These new emulsion-type products also were able to hold their own with solvents and far exceeded the performance of traditional surfactant-based products. Interestingly, they also showed these elevated cleaning performance levels at concentrations of 10 to 15%. Previously, users had been informed that a 20 to 30% concentration was necessary to ensure full cleaning ability. Lower concentrations only slightly improved the compatibility with PCB assembly materials, such as anodized or blank metal surfaces (as pH is on a logarithmic scale). The new technologies were fully biodegradable and met health and environmental regulations and laws.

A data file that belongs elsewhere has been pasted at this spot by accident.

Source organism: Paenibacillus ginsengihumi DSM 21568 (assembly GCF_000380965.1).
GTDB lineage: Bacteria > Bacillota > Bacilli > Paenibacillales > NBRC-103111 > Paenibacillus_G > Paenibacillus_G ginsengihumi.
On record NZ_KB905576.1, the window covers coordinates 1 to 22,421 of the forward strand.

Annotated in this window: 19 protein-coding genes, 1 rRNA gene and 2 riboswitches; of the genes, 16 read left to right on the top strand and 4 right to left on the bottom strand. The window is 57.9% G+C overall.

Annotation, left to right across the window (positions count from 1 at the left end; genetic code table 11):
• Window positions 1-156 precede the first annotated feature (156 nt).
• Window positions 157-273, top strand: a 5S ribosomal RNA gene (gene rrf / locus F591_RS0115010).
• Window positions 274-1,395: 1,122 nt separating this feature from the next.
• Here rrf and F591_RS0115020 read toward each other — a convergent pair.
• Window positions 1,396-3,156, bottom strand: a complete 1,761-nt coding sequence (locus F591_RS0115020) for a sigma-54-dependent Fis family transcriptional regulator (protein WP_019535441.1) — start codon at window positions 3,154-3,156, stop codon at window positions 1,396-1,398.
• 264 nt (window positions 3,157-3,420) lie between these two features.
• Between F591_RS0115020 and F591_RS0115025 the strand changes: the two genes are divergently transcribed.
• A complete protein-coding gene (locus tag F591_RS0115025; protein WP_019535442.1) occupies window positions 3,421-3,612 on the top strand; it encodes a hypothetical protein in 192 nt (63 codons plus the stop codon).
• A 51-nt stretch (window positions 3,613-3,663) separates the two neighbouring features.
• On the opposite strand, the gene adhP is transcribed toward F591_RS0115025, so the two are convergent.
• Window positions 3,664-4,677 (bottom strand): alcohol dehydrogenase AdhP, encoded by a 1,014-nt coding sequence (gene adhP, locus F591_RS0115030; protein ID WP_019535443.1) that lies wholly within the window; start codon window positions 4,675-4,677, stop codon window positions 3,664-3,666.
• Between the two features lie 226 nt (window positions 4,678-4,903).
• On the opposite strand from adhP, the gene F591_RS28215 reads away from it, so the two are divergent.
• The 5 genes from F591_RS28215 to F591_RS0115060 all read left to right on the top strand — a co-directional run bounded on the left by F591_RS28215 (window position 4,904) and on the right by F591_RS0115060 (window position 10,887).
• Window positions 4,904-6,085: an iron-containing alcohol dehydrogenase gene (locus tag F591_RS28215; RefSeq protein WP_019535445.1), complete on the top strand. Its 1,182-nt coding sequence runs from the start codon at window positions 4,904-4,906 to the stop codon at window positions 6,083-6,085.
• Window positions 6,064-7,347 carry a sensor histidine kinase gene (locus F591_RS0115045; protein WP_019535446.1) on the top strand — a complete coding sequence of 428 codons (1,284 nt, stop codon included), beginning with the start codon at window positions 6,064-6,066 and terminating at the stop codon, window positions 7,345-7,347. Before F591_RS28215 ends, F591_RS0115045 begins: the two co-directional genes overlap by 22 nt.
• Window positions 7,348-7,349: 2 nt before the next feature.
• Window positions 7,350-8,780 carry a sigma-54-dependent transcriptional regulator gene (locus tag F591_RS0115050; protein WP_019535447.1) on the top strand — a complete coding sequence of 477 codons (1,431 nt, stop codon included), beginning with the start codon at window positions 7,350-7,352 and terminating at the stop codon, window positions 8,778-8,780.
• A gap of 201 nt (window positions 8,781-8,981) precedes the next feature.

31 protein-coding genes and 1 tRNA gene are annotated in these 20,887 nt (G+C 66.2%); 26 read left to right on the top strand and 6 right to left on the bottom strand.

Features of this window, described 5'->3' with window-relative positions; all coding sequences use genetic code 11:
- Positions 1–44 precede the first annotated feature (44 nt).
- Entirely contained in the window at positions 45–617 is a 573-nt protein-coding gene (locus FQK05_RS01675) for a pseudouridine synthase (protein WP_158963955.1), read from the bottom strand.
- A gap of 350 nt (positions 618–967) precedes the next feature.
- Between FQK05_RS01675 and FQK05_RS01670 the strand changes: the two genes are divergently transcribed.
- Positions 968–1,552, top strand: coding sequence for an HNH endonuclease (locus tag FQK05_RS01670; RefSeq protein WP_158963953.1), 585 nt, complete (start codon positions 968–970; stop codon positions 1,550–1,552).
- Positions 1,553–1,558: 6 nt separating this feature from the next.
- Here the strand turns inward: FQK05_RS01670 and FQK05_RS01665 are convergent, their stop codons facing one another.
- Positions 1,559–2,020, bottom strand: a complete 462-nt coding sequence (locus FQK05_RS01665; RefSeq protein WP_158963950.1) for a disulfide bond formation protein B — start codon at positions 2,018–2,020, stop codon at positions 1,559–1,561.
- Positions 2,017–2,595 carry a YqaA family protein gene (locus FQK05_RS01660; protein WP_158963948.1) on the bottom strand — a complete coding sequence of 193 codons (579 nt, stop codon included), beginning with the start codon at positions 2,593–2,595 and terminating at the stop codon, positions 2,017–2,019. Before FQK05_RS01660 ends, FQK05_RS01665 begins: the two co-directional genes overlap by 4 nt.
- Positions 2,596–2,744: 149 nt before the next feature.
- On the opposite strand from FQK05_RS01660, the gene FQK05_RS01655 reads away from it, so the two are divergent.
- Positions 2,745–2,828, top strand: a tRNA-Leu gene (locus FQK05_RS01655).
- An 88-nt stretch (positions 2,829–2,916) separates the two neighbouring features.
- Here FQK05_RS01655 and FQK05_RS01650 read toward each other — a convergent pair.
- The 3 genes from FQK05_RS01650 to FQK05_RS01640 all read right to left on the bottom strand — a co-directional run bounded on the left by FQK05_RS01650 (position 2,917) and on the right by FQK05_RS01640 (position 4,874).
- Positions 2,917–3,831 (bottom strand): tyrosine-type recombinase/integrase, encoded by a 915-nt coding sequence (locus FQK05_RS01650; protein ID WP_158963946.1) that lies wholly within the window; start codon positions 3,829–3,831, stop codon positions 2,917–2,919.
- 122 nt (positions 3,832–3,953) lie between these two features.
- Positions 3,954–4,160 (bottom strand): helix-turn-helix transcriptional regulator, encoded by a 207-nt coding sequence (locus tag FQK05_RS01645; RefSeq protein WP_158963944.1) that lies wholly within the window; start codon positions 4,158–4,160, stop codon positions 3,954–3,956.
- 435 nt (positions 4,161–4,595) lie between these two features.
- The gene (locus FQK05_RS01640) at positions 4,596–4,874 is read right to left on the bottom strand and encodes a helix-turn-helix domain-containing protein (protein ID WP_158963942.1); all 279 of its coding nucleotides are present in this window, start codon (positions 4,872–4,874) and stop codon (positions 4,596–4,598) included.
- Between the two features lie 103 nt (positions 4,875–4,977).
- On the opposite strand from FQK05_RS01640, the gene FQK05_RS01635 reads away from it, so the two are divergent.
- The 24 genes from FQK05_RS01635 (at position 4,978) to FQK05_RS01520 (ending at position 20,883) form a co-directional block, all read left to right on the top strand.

New technologies are emerging that further address the remaining material compatibility concerns. The wetted parts, meaning the materials that “see” the cleaning agent during operation, are numerous and interestingly, they do vary in quality from manufacturer to manufacturer.

Recently emerged neutral product technologies are fully compatible with anodized aluminum parts, sensitive metals and other previously challenging surfaces. The main difference now is that there is no alkalinity in the cleaning agent, yet the chemistries can still complete the same job as a “defluxing” agent. This unique physical property also comes into play, as users want to minimize equipment wear-and-tear. The wastewater solution is more cost-effective as well.